As many BC residents lament the ongoing unseasonable weather, scientists, and experts are cautioning that extreme heat could still be on the way.
The BC Lung Foundation has put out a press release about how a large percentage of the population is drastically affected by extreme heat and the air pollution that results from it.
A conference is being held at the Sheraton Wall Centre on June 16 which will discuss ways to minimize the harmful impacts of the climate.
Following that event, on June 26, the BC Lung Foundation is going to release its State of the Air Report in regards to the effects of the summer of 2021, and what we might be able to expect for the near future.
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Most of BC has managed to stay away from the extreme record-breaking temperatures that impacted many parts of the province last year.
Vancouver and surrounding areas have generally hovered around a high of 20˚C so far as we approach the summer. While this year’s weather may feel like a bummer so far, the BC Lung Foundation suggests that last year’s heat had a “profound effect on British Columbians’ health.”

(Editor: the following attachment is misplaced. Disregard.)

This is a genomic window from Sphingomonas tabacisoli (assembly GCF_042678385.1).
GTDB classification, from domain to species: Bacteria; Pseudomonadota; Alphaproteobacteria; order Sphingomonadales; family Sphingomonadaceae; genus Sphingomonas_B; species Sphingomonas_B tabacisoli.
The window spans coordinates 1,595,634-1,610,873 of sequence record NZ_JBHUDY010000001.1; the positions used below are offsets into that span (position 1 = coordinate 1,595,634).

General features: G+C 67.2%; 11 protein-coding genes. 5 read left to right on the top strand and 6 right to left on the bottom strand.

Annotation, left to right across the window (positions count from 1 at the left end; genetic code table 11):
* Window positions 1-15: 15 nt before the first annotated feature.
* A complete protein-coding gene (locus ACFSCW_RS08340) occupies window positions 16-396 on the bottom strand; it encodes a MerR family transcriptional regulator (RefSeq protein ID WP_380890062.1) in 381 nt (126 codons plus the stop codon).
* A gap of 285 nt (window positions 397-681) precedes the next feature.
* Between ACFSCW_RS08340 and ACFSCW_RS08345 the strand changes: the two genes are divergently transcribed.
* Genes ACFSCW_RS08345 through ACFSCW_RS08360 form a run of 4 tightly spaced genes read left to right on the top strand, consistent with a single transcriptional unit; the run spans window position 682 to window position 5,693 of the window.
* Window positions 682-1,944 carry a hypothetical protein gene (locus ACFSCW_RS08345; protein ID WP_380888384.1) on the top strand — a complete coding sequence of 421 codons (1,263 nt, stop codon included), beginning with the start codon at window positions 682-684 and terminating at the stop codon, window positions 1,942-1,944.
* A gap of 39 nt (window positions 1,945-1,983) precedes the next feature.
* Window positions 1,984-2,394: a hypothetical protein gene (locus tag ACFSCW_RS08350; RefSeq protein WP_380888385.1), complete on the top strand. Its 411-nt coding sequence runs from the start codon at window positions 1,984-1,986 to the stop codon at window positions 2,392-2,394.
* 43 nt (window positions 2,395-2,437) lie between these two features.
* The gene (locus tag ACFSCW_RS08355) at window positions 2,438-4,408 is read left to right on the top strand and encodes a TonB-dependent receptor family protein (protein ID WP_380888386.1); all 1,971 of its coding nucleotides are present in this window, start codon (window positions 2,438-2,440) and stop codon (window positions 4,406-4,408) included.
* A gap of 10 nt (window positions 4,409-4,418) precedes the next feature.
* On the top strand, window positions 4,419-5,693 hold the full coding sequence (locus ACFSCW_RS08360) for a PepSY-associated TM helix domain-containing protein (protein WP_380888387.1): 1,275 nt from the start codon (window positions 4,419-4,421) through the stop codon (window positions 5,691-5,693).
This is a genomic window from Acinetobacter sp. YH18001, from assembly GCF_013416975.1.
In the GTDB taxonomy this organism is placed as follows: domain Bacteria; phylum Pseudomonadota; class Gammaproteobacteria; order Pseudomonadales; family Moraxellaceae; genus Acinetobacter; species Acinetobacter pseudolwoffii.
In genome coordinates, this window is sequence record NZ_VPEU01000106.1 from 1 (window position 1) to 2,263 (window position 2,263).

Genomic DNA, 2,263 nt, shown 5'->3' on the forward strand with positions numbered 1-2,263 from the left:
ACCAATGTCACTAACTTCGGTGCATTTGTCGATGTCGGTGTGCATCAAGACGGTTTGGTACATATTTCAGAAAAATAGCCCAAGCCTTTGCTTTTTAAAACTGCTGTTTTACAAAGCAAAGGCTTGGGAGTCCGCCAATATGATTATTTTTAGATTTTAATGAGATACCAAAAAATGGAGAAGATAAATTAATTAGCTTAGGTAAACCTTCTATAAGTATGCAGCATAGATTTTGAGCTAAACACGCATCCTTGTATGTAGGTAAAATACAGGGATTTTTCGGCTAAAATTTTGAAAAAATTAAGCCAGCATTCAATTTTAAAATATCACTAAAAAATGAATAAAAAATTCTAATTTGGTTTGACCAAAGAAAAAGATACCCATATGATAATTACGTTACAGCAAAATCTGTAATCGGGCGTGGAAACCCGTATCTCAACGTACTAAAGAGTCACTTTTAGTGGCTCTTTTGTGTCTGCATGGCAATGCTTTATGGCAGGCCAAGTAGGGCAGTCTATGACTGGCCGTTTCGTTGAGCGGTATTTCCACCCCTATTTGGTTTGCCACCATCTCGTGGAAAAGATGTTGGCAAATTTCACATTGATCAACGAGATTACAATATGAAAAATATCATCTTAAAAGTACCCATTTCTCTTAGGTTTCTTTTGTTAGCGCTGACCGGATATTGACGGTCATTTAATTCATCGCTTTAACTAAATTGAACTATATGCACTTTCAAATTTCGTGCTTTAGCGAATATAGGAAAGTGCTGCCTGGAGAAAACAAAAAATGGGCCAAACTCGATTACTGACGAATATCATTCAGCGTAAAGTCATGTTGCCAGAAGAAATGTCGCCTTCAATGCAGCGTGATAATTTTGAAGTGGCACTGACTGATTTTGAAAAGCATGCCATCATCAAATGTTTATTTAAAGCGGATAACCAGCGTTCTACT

The BC Coroners Office revealed that hundreds died as a result of the heat last year. A BCAA survey revealed that many people aren’t prepared for extreme weather events.
“The predictions our speakers will make are based in pure science, and are alarming for all British Columbians, but especially the one in five who live with lung disease and compromised breathing,” the foundation claims in the release.
“Heat events like those experienced last summer are expected to become more frequent, and wildfire is also expected to become longer, more frequent, and severe,” said BC Lung Foundation President and CEO Christopher Lam.
“Our symposium of world leaders in climate change and air quality will discuss this summer, the future – and what we can do now to mitigate the effect of extreme heat and poor air quality.”
The summer of 2021 set numerous records across the province, which led to wildfires that destroyed hundreds of thousands of hectares of land. The BC Lung Foundation press release states that nearly 500 BC residents lost their lives due to complications from excessive heat and poor air quality.